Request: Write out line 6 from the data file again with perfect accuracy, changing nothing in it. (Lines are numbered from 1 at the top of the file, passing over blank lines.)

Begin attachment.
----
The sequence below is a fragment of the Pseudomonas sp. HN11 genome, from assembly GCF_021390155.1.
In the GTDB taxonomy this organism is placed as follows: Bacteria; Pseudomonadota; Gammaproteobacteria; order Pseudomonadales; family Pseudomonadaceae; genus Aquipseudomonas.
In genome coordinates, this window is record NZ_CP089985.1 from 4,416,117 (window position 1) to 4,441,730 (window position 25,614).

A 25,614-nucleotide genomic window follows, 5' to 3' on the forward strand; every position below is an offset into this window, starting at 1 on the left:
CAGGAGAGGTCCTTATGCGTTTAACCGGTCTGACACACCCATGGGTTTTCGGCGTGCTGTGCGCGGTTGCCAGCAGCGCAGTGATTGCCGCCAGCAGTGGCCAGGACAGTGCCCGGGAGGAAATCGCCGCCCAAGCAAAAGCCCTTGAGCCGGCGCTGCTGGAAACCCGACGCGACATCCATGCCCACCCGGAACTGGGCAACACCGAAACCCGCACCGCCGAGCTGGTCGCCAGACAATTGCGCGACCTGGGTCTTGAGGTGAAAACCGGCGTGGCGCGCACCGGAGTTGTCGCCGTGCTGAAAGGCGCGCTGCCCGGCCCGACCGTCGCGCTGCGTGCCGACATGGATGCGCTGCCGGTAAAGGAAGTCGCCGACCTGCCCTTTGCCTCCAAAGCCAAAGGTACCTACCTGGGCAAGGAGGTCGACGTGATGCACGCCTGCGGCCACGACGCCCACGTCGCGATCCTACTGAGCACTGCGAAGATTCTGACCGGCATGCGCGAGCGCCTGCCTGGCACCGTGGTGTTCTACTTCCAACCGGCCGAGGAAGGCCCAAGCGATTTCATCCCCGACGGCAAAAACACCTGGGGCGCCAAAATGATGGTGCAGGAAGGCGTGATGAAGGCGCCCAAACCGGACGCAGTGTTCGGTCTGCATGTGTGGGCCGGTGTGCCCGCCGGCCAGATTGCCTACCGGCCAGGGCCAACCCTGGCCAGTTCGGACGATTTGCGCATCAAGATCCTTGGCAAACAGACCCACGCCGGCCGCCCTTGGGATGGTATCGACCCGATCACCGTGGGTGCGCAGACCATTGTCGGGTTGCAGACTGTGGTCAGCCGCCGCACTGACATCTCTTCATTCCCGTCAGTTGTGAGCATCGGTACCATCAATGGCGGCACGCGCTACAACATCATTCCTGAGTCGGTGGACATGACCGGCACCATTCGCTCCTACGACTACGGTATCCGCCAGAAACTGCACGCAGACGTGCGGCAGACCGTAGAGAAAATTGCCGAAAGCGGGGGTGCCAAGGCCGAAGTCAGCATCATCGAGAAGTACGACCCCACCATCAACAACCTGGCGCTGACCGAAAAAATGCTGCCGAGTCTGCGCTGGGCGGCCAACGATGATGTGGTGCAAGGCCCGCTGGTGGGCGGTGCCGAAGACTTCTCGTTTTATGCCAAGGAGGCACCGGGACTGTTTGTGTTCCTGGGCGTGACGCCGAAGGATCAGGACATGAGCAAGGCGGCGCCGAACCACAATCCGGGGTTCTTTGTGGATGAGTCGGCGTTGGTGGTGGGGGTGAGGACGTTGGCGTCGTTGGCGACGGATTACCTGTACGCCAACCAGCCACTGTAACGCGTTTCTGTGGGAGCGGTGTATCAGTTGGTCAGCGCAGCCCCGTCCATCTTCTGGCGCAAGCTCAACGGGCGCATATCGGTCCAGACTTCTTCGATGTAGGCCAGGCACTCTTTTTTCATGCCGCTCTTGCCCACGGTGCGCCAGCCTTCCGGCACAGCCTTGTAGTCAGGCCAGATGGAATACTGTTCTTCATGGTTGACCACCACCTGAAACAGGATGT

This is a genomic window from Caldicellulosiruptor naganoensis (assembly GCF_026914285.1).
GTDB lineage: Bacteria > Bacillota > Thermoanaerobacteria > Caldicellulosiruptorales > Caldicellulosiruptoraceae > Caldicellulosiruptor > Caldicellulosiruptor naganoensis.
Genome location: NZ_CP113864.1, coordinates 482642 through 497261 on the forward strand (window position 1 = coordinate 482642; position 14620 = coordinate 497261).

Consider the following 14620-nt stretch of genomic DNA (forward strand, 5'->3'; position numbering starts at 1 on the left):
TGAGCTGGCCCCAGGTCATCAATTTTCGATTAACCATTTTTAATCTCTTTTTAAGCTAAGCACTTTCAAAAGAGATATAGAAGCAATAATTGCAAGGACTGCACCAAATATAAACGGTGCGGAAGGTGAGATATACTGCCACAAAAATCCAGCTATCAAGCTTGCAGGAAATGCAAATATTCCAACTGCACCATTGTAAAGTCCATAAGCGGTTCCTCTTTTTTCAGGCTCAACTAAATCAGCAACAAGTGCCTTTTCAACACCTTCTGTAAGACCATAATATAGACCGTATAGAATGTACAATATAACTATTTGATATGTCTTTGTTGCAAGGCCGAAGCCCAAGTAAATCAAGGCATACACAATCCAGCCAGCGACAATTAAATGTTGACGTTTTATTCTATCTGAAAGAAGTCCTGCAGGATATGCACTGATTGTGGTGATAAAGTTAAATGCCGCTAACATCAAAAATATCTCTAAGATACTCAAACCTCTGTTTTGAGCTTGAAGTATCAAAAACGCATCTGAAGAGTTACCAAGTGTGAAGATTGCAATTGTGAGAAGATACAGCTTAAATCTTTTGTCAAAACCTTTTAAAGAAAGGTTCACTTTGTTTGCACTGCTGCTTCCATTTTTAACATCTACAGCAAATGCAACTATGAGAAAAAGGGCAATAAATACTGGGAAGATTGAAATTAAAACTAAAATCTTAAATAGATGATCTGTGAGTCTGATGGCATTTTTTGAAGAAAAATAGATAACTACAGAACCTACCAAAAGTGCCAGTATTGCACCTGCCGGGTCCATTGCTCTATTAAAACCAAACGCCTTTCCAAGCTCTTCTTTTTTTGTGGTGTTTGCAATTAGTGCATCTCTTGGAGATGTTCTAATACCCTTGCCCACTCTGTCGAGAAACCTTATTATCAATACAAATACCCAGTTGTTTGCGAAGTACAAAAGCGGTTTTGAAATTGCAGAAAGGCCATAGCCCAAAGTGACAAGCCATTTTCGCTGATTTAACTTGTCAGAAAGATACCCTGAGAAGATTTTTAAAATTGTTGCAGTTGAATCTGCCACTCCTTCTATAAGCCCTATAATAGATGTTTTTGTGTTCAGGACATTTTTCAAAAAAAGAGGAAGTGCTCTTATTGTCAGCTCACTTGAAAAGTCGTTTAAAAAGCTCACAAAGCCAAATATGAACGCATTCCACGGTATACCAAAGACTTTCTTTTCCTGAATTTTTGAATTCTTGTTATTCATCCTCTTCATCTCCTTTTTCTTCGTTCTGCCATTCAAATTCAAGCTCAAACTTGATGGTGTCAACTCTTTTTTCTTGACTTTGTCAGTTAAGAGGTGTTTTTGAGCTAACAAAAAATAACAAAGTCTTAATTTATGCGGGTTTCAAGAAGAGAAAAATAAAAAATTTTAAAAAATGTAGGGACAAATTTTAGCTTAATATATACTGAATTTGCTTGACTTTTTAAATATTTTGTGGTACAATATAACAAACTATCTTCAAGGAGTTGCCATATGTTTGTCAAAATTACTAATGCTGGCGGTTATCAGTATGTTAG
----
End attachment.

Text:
This is a genomic window from Caldicellulosiruptor naganoensis (assembly GCF_026914285.1).